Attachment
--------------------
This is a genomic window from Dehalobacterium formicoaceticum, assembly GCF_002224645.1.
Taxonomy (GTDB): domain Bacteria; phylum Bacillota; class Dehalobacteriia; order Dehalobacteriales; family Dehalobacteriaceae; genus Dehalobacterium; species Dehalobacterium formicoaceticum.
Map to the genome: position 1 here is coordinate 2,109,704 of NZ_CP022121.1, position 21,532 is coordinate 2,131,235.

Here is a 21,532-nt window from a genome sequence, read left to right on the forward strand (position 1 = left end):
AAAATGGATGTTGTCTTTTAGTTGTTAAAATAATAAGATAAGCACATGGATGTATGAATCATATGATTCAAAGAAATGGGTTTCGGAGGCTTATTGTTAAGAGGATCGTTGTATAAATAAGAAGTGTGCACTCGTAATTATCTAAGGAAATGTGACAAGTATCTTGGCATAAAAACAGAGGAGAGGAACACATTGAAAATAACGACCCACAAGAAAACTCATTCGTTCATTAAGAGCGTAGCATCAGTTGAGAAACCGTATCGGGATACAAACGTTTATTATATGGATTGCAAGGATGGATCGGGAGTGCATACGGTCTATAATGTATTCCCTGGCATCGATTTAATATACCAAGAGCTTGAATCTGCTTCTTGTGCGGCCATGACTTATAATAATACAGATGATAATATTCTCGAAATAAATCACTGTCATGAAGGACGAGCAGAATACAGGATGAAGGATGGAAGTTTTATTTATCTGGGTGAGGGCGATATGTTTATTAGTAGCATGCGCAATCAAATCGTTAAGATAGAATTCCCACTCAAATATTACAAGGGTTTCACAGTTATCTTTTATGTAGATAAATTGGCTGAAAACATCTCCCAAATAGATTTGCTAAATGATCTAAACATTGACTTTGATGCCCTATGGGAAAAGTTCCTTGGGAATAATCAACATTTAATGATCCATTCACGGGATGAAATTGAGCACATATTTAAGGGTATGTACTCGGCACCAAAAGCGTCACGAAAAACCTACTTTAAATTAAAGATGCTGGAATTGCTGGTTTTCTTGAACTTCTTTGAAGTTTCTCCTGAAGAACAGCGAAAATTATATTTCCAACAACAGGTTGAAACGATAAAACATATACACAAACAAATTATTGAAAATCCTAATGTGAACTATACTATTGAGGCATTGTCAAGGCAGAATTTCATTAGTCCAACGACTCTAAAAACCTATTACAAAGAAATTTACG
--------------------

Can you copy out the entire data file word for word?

This is a genomic window from Dehalobacterium formicoaceticum, assembly GCF_002224645.1.
Taxonomy (GTDB): domain Bacteria; phylum Bacillota; class Dehalobacteriia; order Dehalobacteriales; family Dehalobacteriaceae; genus Dehalobacterium; species Dehalobacterium formicoaceticum.
Map to the genome: position 1 here is coordinate 2,109,704 of NZ_CP022121.1, position 21,532 is coordinate 2,131,235.

Here is a 21,532-nt window from a genome sequence, read left to right on the forward strand (position 1 = left end):
AAAATGGATGTTGTCTTTTAGTTGTTAAAATAATAAGATAAGCACATGGATGTATGAATCATATGATTCAAAGAAATGGGTTTCGGAGGCTTATTGTTAAGAGGATCGTTGTATAAATAAGAAGTGTGCACTCGTAATTATCTAAGGAAATGTGACAAGTATCTTGGCATAAAAACAGAGGAGAGGAACACATTGAAAATAACGACCCACAAGAAAACTCATTCGTTCATTAAGAGCGTAGCATCAGTTGAGAAACCGTATCGGGATACAAACGTTTATTATATGGATTGCAAGGATGGATCGGGAGTGCATACGGTCTATAATGTATTCCCTGGCATCGATTTAATATACCAAGAGCTTGAATCTGCTTCTTGTGCGGCCATGACTTATAATAATACAGATGATAATATTCTCGAAATAAATCACTGTCATGAAGGACGAGCAGAATACAGGATGAAGGATGGAAGTTTTATTTATCTGGGTGAGGGCGATATGTTTATTAGTAGCATGCGCAATCAAATCGTTAAGATAGAATTCCCACTCAAATATTACAAGGGTTTCACAGTTATCTTTTATGTAGATAAATTGGCTGAAAACATCTCCCAAATAGATTTGCTAAATGATCTAAACATTGACTTTGATGCCCTATGGGAAAAGTTCCTTGGGAATAATCAACATTTAATGATCCATTCACGGGATGAAATTGAGCACATATTTAAGGGTATGTACTCGGCACCAAAAGCGTCACGAAAAACCTACTTTAAATTAAAGATGCTGGAATTGCTGGTTTTCTTGAACTTCTTTGAAGTTTCTCCTGAAGAACAGCGAAAATTATATTTCCAACAACAGGTTGAAACGATAAAACATATACACAAACAAATTATTGAAAATCCTAATGTGAACTATACTATTGAGGCATTGTCAAGGCAGAATTTCATTAGTCCAACGACTCTAAAAACCTATTACAAAGAAATTTACG